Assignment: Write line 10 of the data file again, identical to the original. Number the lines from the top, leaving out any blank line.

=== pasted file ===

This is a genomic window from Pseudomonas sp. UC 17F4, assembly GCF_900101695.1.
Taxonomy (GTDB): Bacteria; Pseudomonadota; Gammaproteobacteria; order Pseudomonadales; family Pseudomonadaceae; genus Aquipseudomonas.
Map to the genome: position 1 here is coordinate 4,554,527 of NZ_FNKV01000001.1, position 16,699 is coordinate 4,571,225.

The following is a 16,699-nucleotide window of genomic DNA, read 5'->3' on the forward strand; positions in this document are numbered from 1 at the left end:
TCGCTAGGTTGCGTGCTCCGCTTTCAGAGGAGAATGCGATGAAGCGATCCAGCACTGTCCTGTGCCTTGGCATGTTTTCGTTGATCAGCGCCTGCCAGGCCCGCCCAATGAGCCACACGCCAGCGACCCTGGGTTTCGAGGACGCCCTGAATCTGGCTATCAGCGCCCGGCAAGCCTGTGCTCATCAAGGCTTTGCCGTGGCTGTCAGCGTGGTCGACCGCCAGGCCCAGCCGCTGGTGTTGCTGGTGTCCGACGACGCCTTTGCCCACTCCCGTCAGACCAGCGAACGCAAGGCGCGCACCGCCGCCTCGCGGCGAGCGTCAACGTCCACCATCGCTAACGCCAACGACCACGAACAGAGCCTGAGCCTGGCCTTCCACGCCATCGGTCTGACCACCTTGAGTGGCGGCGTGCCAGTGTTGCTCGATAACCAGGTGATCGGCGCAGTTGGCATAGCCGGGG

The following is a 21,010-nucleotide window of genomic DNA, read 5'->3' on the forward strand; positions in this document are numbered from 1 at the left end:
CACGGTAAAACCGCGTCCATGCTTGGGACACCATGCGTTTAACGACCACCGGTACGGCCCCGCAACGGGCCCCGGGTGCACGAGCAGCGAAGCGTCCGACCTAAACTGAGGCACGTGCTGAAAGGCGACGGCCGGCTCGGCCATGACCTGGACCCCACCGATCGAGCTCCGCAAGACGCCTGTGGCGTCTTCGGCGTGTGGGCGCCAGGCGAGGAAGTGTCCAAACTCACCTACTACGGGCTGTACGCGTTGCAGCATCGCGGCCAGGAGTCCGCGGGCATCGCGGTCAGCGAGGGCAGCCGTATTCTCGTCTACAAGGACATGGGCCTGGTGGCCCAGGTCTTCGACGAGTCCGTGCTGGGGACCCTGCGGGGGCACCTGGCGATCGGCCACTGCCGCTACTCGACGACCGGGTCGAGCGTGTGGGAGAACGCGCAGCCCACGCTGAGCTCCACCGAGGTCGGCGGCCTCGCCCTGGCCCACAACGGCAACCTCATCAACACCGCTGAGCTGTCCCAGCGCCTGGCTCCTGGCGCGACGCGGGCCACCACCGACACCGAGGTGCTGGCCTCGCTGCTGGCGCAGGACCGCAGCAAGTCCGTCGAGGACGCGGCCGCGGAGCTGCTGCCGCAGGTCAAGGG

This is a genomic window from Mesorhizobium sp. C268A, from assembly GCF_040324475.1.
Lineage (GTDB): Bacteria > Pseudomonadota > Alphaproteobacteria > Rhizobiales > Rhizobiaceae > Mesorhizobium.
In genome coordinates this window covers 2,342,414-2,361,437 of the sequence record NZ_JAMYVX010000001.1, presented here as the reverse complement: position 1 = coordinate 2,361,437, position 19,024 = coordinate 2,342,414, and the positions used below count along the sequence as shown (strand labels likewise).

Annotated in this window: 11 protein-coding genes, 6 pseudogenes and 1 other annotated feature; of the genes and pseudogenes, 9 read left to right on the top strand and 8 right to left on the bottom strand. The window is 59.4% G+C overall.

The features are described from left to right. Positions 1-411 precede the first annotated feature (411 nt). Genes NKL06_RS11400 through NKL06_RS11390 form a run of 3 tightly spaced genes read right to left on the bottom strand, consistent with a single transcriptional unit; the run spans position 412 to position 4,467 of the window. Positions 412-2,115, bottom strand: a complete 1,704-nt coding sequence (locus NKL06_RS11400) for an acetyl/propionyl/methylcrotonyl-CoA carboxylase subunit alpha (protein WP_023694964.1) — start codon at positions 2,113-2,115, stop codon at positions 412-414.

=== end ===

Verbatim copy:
In genome coordinates this window covers 2,342,414-2,361,437 of the sequence record NZ_JAMYVX010000001.1, presented here as the reverse complement: position 1 = coordinate 2,361,437, position 19,024 = coordinate 2,342,414, and the positions used below count along the sequence as shown (strand labels likewise).